Aren’t fish color blind? Or maybe I am confusing them with another outdoor creature. You certainly wouldn’t think that I believe that if you were to take a look in my boat and see the myriad of baits nestled away in their respective compartments.

In order for an animal to see color they must have cones in their eyes to sense colors. The more cones the more colors they can see. Catfish don’t have these cones and can only see light and dark, however other gamefish can have up to 5 different cones.

But I digress. There is just about every different style of bait under the sun packed away neatly in little bins and containers throughout my basement, garage and boat. I tend to think that I have become some type of fishing hoarder.

There are boxes and boxes of baits hanging on the wall or inside of organizers and the one thing they all have in common is that where there is one you are sure to find at least a second one in the same color. You just never know when you are going to have a day when that “one” color is going to be the hot bait for the day and heaven forbid you lose it to a log or rock.

Colors are, in my opinion, key when it comes to catching fish. In fact I am a believer that color matters much more than painted on eyes or fish scales. The approach that I have started to take that it is a color versus pattern argument. This is a different way to look at it.

A bait doesn’t have to look like a fish to catch fish, but it does need to create a presence in the water that will make the fish bite. This is where color comes into play. The color gives the bait a different profile or appearance in the water. It can make the bait really stand out when the water is discolored or when the water is especially clear as well.

Sure, the action, vibration, noise, and profile of a bait are all very important to being productive or not. However, you can have all the right pieces of the puzzle put together, but that one little piece of the color variable might not be quite right and you will not be catching fish.

A great way that this color theory has proven is when trolling for salmon on Lake Michigan. I can have 6 different trolling spoons in the water at the same time and they can all be by the same manufacture and have similar patterns on them, but there will always be one spoon that has that right color combination that is catching fish. Sure enough as I change out another spoon to the same colors that spoon too will be a top producer.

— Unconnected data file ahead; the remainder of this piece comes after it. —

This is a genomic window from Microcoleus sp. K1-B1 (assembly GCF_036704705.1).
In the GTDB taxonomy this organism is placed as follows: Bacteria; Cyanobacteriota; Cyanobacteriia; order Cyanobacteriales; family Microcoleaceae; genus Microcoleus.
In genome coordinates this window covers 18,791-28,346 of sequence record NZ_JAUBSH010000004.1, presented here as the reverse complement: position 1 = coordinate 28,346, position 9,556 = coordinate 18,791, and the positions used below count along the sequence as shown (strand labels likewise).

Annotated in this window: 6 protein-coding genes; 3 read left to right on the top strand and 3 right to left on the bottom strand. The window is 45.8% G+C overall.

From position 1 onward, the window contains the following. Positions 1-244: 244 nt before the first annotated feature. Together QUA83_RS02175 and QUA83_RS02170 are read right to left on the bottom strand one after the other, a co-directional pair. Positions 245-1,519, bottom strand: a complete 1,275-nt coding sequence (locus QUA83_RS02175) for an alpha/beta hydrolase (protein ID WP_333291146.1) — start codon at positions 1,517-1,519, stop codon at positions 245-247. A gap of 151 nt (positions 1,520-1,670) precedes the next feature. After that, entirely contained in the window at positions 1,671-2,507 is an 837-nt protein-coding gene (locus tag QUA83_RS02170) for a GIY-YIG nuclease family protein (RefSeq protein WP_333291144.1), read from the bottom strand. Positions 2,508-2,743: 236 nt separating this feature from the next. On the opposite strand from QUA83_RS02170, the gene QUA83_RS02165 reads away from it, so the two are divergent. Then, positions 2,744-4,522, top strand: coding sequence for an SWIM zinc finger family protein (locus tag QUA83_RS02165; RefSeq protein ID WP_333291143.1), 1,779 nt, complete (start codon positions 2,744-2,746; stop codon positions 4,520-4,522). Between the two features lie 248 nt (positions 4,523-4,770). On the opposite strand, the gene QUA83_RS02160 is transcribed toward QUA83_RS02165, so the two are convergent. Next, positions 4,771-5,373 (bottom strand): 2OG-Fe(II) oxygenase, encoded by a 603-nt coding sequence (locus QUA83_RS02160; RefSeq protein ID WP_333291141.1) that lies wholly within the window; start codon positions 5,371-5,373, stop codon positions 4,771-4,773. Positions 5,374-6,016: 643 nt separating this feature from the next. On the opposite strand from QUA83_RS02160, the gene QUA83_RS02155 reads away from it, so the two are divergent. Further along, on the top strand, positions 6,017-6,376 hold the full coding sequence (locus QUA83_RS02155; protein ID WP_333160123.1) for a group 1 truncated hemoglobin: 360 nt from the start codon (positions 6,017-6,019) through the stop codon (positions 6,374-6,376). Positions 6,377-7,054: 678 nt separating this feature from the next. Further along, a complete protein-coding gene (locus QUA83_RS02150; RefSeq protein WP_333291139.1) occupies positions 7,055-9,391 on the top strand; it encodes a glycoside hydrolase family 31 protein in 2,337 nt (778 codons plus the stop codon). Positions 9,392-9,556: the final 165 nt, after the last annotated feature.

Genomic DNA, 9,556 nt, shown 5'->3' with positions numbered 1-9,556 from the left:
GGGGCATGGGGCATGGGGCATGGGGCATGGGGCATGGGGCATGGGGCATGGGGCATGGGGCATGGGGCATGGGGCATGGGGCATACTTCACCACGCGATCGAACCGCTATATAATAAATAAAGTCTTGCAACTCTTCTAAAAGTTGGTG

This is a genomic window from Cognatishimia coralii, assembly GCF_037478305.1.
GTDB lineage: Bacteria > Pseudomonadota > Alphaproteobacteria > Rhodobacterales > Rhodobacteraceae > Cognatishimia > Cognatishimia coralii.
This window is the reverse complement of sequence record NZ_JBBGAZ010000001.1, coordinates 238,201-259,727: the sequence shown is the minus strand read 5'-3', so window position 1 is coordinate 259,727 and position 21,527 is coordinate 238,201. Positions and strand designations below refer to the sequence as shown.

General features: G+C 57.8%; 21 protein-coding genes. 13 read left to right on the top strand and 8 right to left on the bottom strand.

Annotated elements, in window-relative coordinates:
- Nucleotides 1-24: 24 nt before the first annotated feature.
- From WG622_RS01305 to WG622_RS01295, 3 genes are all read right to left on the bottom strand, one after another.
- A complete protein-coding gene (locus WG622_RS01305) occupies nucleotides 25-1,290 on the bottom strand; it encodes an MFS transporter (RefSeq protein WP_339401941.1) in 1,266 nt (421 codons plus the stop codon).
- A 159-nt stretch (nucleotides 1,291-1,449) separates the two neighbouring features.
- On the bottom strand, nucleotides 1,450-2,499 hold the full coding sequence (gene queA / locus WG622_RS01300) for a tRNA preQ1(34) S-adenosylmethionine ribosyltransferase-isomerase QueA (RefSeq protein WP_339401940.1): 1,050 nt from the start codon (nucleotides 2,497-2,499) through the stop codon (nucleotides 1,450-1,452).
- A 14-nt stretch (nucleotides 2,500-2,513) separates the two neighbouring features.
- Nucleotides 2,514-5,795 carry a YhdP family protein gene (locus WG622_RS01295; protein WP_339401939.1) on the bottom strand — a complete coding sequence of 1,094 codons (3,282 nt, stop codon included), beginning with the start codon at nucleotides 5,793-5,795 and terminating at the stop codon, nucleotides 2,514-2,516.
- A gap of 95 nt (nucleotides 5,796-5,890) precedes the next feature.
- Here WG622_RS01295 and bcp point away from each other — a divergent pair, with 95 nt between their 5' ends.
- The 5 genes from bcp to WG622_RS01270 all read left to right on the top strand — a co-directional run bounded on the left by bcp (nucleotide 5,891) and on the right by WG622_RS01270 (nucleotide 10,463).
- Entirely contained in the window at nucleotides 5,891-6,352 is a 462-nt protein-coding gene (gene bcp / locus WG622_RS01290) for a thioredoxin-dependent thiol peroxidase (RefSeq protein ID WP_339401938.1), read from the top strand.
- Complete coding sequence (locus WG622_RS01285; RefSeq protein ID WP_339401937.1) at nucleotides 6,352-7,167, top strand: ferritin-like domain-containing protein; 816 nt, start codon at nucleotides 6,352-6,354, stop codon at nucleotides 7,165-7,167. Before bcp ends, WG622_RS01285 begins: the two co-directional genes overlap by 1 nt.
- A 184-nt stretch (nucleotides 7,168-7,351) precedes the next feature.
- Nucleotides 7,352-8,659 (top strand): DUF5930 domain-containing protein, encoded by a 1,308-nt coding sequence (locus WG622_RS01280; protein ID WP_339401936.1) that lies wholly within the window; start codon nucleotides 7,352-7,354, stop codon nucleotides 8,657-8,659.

Is this solid evidence to prove my theories right? Not really, but I have the right to believe what I want to believe and would be happy to put anyone up to the challenge of proving me wrong.

Now let’s flip this around a bit and get a bit deeper into the color debate. How about those red hooks? You know they catch more fish right? I say this with tongue in cheek as this is where my color theory takes a dramatic turn and flips the other way.

Personally, red hooks don’t make any difference on a bait. I do know the science behind the red hooks and how at shallow depths they are supposed to look like a bleeding fish and at deeper depths the red color will disappear, however this is not enough for me to change all the hooks I own to red hooks.

Now don’t get me wrong, it is not just color that can draw my attention to a particular bait. Patterns on the baits can certainly change the way a bait presents itself both under the water and out of the water, but I am of the opinion that the color is number one priority, and the pattern comes in as a close second.

Fishing is not an exact science and too often people tend to take it a bit too seriously. There have been huge debates over topics such as the red hooks vs. non-red hooks and they are really never resolved. Why would you waste your time arguing over a silly point like this when you could be out on the water fishing instead?

In the long run the essential item to keep in mind is what works best for you. If you are catching fish then don’t change. Keep doing what you are doing and don’t let others push you into changing the way you fish. Every fisherman has their own opinion, and who is to say that theirs is right or not?

I will be the first to admit that the way I fish may be completely opposite of the way the majority of others fish, but it works for me then there is no way that I will change. If it isn’t broke then don’t fix it. Fish how you want to fish and someone doesn’t agree, well, then let them learn the hard way.

Companies make millions every year because they had a magic color bait that won a major event. Remember when “sexy shad” was the must have color? There may be fads every year and the trends will come and go, but the main thing to keep in mind is to stay true to how you fish and you will continue to be successful.

If you are struggling to catch fish then it is time to evaluate what you are doing and think about what you can change. Colors of your baits may just be one of them and don’t let that take you by surprise. We can all use a little change and don’t be afraid to mix it up a little.